Interesting. I watched Yuki Yuna well after airing and didn’t notice but that sounds like a very smart use of scheduling
Just as an observation, I think that for the slice-of-life fan, a show’s continuous quietude as it progresses is one of the genre’s unique charms. Personally, I know that I’ve seen a great slice-of-life series if, at its end, I remember it as seemingly just one big episode. Of course, that’s just me!
True, sme do flow better from one episode to the next though
This is one of the advantages of binging to me. Sure,I miss it out on the weekly discussion,but I don’t like guesswork anyway (unless I’ve reached series/season end) and so I get the time to really let things sink in.
Hibike is a great example you brought up,I probably would have been bored watching that weekly,but as a whole,it was captivating and what I still hold as the most gorgeous thing KyoAni has put out.
I watched that “friend confession” scene more times I care to admit.
I actually didn’t mind staggering Hibike. I liked cutting into the melodramatics a bit with silly comedy series.
Guess that’s our difference. I tend to flush away the drama AFTER like a chaser. Unfortunately, as I sorely figured out with Punpun, which was VERY intense and dramatic, that after -chaser can last a long time. I read nothing but romcoms after reading Punpun for three months. Couldn’t handle drama,lol.
I read punpun in one afternoon. For me it had enough dark humour in it to balance out the drama whithout anything else.
I’m watching lots of anime weekly, and every now and then I think an anime might better when binged, while other shows are better to consume one at a time (slice-of-life often fall into that category, especially when they’re overly sweet, or have other elements that tend to build up and give you an overdoese).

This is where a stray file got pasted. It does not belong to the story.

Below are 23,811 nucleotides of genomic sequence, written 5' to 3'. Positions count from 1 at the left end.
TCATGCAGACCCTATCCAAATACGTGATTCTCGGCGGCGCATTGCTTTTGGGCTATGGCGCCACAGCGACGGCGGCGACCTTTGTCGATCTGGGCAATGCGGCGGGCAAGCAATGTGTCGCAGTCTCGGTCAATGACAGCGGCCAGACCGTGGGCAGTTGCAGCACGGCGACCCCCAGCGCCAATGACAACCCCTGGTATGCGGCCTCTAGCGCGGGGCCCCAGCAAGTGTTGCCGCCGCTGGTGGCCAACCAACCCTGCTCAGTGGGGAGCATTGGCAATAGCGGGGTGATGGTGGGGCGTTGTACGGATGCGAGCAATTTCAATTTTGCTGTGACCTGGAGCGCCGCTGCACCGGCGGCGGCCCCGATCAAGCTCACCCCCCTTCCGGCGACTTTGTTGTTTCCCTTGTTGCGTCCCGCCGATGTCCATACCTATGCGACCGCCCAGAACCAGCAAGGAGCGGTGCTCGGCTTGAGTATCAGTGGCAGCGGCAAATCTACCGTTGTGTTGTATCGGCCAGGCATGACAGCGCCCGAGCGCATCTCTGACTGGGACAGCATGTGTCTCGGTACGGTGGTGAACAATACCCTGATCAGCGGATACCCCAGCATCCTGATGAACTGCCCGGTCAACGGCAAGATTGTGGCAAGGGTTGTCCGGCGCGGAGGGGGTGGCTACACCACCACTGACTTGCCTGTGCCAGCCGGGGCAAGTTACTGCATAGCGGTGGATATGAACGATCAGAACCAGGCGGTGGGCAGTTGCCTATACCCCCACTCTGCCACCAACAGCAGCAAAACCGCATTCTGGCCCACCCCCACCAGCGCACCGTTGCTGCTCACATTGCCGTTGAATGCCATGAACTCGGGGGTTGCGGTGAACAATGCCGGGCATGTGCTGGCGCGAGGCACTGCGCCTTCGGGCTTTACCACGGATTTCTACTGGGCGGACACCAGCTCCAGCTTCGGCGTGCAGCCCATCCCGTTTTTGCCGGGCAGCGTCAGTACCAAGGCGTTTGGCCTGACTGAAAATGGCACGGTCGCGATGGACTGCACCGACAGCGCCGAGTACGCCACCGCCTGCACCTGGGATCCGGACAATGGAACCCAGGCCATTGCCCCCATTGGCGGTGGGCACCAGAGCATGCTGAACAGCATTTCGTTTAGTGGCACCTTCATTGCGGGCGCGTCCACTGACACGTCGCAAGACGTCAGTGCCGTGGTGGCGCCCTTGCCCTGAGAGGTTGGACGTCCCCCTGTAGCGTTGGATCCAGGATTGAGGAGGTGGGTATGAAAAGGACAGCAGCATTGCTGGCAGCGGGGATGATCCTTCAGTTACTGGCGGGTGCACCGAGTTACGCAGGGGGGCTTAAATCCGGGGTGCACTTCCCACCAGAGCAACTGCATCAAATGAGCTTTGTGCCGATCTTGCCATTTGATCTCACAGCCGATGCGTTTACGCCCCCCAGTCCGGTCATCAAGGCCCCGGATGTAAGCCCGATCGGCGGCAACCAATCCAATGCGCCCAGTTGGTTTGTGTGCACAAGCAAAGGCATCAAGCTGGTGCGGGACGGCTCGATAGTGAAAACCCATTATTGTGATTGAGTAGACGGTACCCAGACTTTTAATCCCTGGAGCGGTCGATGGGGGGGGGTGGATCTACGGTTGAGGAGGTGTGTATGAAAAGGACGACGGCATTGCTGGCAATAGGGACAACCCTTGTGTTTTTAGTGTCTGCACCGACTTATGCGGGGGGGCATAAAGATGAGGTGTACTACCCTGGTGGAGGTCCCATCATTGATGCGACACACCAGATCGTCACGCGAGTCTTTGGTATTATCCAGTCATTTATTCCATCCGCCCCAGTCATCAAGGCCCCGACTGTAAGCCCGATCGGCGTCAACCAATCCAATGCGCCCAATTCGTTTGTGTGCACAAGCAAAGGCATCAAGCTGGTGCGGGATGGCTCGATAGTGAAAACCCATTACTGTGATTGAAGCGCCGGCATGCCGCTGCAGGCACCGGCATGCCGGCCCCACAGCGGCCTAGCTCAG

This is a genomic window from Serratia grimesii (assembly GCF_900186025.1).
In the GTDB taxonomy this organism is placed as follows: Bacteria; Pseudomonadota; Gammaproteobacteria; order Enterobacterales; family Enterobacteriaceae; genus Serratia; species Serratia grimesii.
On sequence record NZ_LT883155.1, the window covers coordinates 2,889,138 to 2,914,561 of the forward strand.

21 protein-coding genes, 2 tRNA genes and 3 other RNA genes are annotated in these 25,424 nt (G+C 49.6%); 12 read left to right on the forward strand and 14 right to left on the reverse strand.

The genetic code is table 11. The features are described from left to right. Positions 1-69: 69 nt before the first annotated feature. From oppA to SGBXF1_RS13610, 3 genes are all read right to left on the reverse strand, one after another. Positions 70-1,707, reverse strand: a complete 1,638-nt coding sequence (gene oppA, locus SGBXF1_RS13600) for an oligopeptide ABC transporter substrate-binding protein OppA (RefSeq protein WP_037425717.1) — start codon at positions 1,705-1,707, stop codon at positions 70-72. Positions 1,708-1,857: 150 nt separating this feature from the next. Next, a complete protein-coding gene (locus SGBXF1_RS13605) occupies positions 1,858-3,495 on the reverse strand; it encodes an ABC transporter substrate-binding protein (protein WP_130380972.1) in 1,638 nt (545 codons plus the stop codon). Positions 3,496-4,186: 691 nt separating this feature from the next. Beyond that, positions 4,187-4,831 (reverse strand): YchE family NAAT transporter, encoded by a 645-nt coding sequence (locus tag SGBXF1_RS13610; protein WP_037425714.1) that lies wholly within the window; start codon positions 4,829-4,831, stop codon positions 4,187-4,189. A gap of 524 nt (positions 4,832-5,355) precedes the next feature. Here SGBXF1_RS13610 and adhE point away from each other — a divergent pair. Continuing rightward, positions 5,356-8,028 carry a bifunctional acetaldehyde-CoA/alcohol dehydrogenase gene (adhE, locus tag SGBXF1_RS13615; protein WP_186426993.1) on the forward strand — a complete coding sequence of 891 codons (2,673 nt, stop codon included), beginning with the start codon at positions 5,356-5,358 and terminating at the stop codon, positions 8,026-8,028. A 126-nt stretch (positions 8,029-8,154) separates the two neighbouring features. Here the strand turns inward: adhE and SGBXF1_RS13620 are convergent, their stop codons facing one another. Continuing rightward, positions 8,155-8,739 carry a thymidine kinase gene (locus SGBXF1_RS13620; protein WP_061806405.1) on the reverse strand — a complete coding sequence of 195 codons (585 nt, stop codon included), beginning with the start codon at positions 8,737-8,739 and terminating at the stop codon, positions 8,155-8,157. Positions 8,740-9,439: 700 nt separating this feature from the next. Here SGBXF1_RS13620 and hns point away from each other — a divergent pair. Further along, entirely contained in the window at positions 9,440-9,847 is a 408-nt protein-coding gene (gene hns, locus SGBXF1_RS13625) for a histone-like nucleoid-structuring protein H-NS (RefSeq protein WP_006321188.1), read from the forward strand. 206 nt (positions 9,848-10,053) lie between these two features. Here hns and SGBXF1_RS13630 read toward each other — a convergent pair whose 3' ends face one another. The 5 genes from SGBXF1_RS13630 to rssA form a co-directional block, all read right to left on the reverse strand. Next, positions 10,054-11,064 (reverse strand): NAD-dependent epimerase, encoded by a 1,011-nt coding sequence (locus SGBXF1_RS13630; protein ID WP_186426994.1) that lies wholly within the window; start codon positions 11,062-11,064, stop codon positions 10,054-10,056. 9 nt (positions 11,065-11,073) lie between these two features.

For most of the shows, though, I find it doesn’t make much of a difference. Mystery shows that leave space for community online speculation are fun that way, but that’s not so much a writing issue as it is a community issue. (Though of course you still need to know where to end an episode for maximum speculation value.)
Sometimes, I find single episodes end on a game changer, and if they do it’s often good to have a forced break to digest the change. A good example would be School Live episode 1.
Tsurune was a show I’d put off until I have nothing else to watch; sometimes I’d end up watching two episodes in a row, because I ended up putting off watching episodes that long. So the break didn’t bother me much; I might not even have noticed if the show never came back.
I believe Grancrest suffered less from serielisation, and more from bad balance: sometimes they’d spend a lot of time on some romance scenses, and then they’d just wind forward skipping or narrating plot. It’s not that I didn’t like the romance scenes; it’s that the balance was off. And they also never showed enough what sort of threat the “chaos infestation” was, so the motivation wasn’t easy to gauge, in many cases. What little we saw were standard fight scenes; but I don’t remember much village life, or mundane travel, since all the characters were basically nobility. I think Grancrest had too little time, and no good focus.
It just occured to me that the topic of the post is basically “series composition”. Why didn’t I get that before I started wiriting the post? It’s so obvious in retrospect.
Grancrest is a collection of wasted potential which is fascinating as a questioning of what went wrong but less so as an actual anime